|Tyler House c.1904|
Hovering magically above New London Harbor Lighthouse across the river was a rainbow cloud. It was the first time I had ever seen such a thing. I read that these phenomena occur when it is so cold that there are ice crystals inside a cloud rather than liquid moisture. I can vouch that it was absolutely freezing on this day, possibly my coldest trip yet.
Besides the house on the rocks and the icy cloud rainbow there was a large house used for restrooms, changing, etc. The Tyler House as it is known was built in 1904 and is made of wood and stone standing ever so close to the water’s edge. I was able to get some really nice shots of the back of the building by standing on a rock outcropping. It was very safe for anybody unlike some of the places I shoot from.
It was also from this vantage point that I was able to see my final destination during my time in Groton: Avery Point Lighthouse. Located on the Avery Point Campus of the University of Connecticut this lighthouse has a very distinct look now but it took a lot of work to make it so. Avery Point is named for James Avery who was one of the first settlers of New London from which Groton came later.
|Avery Point Lighthouse|
Avery Point Light was the final lighthouse to be built in Connecticut completed in early 1943. After falling into severe disrepair a massive restoration project was undertaken in 2000 to bring Avery Point Light back to its previous luster. Six years and a half a million dollars later the project was finished and the lighthouse looks amazing now.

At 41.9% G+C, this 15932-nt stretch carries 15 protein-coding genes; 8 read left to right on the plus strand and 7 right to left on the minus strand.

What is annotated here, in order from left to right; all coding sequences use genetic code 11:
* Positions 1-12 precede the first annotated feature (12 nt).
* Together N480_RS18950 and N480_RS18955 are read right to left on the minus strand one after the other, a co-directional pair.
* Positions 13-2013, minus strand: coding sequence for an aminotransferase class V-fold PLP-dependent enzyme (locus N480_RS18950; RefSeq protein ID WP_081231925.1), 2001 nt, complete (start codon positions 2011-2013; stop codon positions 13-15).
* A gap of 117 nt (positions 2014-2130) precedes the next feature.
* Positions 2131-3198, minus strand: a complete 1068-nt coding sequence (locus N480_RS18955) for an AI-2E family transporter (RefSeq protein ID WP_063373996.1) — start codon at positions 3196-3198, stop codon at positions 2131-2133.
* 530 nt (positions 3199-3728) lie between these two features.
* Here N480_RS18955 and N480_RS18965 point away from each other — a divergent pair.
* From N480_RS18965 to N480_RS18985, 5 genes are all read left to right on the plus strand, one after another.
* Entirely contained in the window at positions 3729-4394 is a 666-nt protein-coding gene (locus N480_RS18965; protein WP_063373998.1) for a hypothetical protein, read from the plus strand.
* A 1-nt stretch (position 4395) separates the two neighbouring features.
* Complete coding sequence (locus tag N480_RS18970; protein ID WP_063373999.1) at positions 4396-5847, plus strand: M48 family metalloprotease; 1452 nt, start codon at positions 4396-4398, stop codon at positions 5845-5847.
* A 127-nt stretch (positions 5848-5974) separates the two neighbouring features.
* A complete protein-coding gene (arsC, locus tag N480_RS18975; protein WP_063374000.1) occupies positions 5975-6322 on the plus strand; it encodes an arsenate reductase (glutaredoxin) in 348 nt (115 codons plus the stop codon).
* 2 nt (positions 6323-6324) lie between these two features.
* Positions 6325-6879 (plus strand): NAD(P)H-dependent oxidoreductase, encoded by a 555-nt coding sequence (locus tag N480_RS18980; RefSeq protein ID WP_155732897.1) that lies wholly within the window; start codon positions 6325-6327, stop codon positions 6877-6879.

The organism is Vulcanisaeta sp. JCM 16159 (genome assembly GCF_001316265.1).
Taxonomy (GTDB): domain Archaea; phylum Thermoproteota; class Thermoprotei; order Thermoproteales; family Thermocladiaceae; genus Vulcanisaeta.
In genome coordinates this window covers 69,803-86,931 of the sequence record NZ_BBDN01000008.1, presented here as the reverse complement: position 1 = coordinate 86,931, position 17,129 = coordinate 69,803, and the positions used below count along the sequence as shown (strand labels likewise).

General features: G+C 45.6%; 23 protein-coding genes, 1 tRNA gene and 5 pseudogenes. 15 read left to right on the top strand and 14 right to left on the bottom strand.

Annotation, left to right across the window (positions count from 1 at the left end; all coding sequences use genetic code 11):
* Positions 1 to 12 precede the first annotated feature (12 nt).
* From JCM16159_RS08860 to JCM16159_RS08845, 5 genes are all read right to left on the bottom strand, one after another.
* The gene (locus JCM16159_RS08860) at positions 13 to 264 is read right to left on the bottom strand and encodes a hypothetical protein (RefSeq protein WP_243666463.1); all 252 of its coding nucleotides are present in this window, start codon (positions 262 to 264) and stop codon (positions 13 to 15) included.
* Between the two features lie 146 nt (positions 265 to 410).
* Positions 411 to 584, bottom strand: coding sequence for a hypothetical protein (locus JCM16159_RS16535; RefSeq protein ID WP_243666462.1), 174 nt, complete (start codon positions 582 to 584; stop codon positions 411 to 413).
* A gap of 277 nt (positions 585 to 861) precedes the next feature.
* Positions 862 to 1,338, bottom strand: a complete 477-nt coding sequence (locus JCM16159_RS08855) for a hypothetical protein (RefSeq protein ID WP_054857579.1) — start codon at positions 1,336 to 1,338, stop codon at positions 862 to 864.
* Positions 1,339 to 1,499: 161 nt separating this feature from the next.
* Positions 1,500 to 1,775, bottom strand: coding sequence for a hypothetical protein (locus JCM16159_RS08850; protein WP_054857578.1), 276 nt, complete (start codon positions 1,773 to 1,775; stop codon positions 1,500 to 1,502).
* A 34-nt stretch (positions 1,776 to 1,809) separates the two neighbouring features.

In comparison to most other lighthouse which are conical and white Avery Point Light is a brick octagon. Also it has more of a light red, slightly pink color to it that when combined with its unique roof make it look either like a candle or a part of a doll house castle. I was blown away by the appearance and the colors of it especially due to the fact that I arrived as the sun had begun to set. You have to maneuver your way through a bit of a maze on the UConn campus to find it but this lighthouse is near the top of my list of favorites I have seen thus far.
My first trip of the new year, and first into Connecticut was hugely successful. This was all thanks to the simply awesome places I saw in Groton. There is so much more that you will find there but I shared a few of my personal favorites. Take your time and find your own favorites, it will not be hard. Have fun and happy traveling!
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Directions: Fort Griswold: From I-95 take Exit 87 to merge onto Rt. 349. Turn right at Meridian St. Exd., slight right at Meridian St., follow ½ mile, turn left at Monument St. Fort is on left.
Avery Point Light: From I-95 take Exit 87 to merge onto Rt. 349. Follow 2 miles, turn right at Rainville Ave., turn left at Eastern Point Rd., turn right to stay on Eastern Point Rd., continue onto Shennecossett Rd. UConn is on right, lighthouse is on the water’s edge you must park and walk.